One thing that concerns me is maybe zoning of the knock retard, but this is getting overly complex for something that is an extra and superfluous in the first place. By this I mean that you pull 3 degrees from full load timing, rather than 3 degrees everywhere. Chances are that you aren't knocking anywhere except full load.

Enough rambling, that ought to give you something to argue with :-)

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Fri Apr 25, 2008 8:29 am
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LQFP112 - Up with the play

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Admin wrote:
One thing that concerns me is maybe zoning of the knock retard, but this is getting overly complex for something that is an extra and superfluous in the first place. By this I mean that you pull 3 degrees from full load timing, rather than 3 degrees everywhere. Chances are that you aren't knocking anywhere except full load.


I like this. I like this a lot.

But what I like even more is the idea that we will have the nuts in hardware to make this happen. If you knock at Xrpm, Yload, Ztemp, Qwhatver, I want that zone to be cut back. And if it happens there a second time, I want it to cut back more and I want it to cut back permanently.

And then I want to KNOW about it too. So I want my CEL to flash annoyingly at me. And then I want the RTC to add a timestamp to it, flash it to involatile, and set a flag. Then I want to bluetooth the cell phone or laptop or in car PC and pull up the software, which checks the modification flag, notes it and lets me know it's set. Then I ask for a comparison of the original map and the modified map so that I can choose to make it a permanent part of the map or I can reset it to the original because I'm pretty sure it was caused by bad fuel or I'm feeling dangerous or I did something else to aleviate the problem somehow.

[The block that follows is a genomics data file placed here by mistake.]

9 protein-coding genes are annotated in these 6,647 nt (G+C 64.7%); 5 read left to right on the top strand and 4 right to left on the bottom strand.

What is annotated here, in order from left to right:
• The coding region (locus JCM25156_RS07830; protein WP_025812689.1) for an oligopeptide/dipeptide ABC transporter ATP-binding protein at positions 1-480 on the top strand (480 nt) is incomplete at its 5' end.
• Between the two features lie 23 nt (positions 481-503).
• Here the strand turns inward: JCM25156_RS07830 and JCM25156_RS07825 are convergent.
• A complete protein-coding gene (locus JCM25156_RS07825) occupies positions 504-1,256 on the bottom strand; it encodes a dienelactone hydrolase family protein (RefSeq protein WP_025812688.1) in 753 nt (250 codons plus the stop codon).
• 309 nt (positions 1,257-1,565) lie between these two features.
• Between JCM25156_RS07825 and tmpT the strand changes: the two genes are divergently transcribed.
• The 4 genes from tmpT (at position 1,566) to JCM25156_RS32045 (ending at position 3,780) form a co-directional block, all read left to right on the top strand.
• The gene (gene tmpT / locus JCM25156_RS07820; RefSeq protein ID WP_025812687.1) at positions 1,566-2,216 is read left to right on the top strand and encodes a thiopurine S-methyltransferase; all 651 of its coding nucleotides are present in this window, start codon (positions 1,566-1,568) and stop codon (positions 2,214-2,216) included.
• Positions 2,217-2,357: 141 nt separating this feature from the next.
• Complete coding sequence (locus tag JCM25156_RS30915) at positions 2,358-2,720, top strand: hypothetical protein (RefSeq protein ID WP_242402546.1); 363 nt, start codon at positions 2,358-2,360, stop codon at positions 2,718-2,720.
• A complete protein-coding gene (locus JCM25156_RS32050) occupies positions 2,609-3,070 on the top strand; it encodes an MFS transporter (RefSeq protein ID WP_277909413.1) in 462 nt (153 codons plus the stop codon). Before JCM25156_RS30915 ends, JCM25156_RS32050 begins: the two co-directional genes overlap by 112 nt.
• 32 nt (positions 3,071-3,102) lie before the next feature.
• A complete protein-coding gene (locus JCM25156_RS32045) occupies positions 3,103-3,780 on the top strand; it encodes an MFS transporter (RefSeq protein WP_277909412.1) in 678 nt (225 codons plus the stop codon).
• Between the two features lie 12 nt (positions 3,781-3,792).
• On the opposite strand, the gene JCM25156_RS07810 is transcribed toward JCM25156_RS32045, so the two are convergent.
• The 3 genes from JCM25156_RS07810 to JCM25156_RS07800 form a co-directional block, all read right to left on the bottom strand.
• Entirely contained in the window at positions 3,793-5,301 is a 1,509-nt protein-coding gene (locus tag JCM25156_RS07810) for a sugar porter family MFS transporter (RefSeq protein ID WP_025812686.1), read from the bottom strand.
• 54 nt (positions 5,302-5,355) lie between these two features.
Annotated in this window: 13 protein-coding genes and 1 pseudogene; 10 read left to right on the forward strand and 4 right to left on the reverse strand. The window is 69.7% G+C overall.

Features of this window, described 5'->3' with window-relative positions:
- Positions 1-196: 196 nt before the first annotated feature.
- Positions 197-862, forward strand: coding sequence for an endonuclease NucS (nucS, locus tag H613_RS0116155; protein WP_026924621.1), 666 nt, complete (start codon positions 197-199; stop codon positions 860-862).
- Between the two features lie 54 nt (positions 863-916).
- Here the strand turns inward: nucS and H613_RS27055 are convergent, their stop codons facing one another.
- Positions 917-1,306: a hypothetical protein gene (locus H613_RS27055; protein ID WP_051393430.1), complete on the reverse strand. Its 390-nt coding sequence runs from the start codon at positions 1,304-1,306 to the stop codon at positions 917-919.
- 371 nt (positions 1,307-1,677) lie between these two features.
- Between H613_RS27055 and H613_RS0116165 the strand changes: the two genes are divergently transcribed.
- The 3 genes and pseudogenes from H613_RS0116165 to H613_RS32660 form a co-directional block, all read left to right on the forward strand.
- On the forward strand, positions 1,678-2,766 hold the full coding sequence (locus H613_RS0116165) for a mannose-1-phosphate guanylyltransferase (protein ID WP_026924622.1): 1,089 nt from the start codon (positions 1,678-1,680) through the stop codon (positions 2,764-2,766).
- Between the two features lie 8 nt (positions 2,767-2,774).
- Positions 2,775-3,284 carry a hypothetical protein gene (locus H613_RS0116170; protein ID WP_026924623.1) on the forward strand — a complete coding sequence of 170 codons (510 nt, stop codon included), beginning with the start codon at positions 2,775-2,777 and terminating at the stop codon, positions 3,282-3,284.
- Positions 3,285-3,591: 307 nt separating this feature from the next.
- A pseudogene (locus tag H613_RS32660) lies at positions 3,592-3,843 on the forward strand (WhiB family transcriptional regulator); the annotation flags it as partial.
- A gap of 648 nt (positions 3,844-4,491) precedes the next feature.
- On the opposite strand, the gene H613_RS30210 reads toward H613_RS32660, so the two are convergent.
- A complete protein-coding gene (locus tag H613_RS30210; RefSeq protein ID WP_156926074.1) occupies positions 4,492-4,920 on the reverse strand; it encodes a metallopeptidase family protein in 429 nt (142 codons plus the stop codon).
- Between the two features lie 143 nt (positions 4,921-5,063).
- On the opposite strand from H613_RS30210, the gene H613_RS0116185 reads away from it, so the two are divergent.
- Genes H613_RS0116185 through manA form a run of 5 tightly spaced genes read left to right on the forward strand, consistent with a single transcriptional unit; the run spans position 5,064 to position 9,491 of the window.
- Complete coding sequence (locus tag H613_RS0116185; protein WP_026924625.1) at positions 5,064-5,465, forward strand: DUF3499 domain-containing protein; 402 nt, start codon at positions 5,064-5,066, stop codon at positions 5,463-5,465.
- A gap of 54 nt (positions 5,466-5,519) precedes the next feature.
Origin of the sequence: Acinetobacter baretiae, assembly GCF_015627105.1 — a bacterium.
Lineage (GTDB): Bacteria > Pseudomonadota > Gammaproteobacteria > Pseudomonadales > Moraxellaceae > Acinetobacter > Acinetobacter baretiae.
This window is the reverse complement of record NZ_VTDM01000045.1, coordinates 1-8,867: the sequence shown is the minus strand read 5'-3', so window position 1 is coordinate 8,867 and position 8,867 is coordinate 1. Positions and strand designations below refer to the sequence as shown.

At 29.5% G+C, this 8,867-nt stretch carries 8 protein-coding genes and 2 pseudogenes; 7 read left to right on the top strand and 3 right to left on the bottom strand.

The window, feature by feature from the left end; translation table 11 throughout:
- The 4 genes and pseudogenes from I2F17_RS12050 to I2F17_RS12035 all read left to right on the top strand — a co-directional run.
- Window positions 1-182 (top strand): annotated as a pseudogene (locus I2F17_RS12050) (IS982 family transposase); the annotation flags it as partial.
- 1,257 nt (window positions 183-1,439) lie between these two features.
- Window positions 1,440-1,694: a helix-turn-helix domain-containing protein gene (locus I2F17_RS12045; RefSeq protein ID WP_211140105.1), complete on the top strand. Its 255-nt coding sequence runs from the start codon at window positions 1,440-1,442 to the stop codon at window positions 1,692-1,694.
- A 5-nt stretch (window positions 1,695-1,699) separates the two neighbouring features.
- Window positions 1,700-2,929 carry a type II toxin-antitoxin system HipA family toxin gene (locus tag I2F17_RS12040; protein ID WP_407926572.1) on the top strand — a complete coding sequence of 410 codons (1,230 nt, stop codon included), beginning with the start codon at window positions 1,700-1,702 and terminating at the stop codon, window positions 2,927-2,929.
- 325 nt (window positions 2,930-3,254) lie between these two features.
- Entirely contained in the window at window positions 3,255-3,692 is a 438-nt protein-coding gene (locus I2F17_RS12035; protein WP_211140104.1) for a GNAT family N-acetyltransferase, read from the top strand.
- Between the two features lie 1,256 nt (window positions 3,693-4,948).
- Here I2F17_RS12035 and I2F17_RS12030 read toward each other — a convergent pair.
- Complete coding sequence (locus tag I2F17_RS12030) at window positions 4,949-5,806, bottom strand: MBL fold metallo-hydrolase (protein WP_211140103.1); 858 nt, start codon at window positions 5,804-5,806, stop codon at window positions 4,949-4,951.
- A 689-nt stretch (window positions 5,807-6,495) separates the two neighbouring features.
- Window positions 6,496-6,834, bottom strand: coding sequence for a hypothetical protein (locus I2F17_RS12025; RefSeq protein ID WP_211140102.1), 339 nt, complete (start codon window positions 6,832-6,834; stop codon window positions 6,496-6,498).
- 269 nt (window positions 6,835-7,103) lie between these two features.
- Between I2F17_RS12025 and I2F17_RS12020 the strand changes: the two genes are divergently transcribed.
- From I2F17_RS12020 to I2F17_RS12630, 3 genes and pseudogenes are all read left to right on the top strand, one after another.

Speaking of rants, that's what I want.

How the knock system interfaces for me is much more trivial than what actually HAPPENS once it gets the knock signal.


Sat Apr 26, 2008 2:00 am
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GartnerProspect wrote:
Admin wrote:
One thing that concerns me is maybe zoning of the knock retard, but this is getting overly complex for something that is an extra and superfluous in the first place. By this I mean that you pull 3 degrees from full load timing, rather than 3 degrees everywhere. Chances are that you aren't knocking anywhere except full load.


I like this. I like this a lot.

But what I like even more is the idea that we will have the nuts in hardware to make this happen. If you knock at Xrpm, Yload, Ztemp, Qwhatver, I want that zone to be cut back. And if it happens there a second time, I want it to cut back more and I want it to cut back permanently.

And then I want to KNOW about it too. So I want my CEL to flash annoyingly at me. And then I want the RTC to add a timestamp to it, flash it to involatile, and set a flag. Then I want to bluetooth the cell phone or laptop or in car PC and pull up the software, which checks the modification flag, notes it and lets me know it's set. Then I ask for a comparison of the original map and the modified map so that I can choose to make it a permanent part of the map or I can reset it to the original because I'm pretty sure it was caused by bad fuel or I'm feeling dangerous or I did something else to aleviate the problem somehow.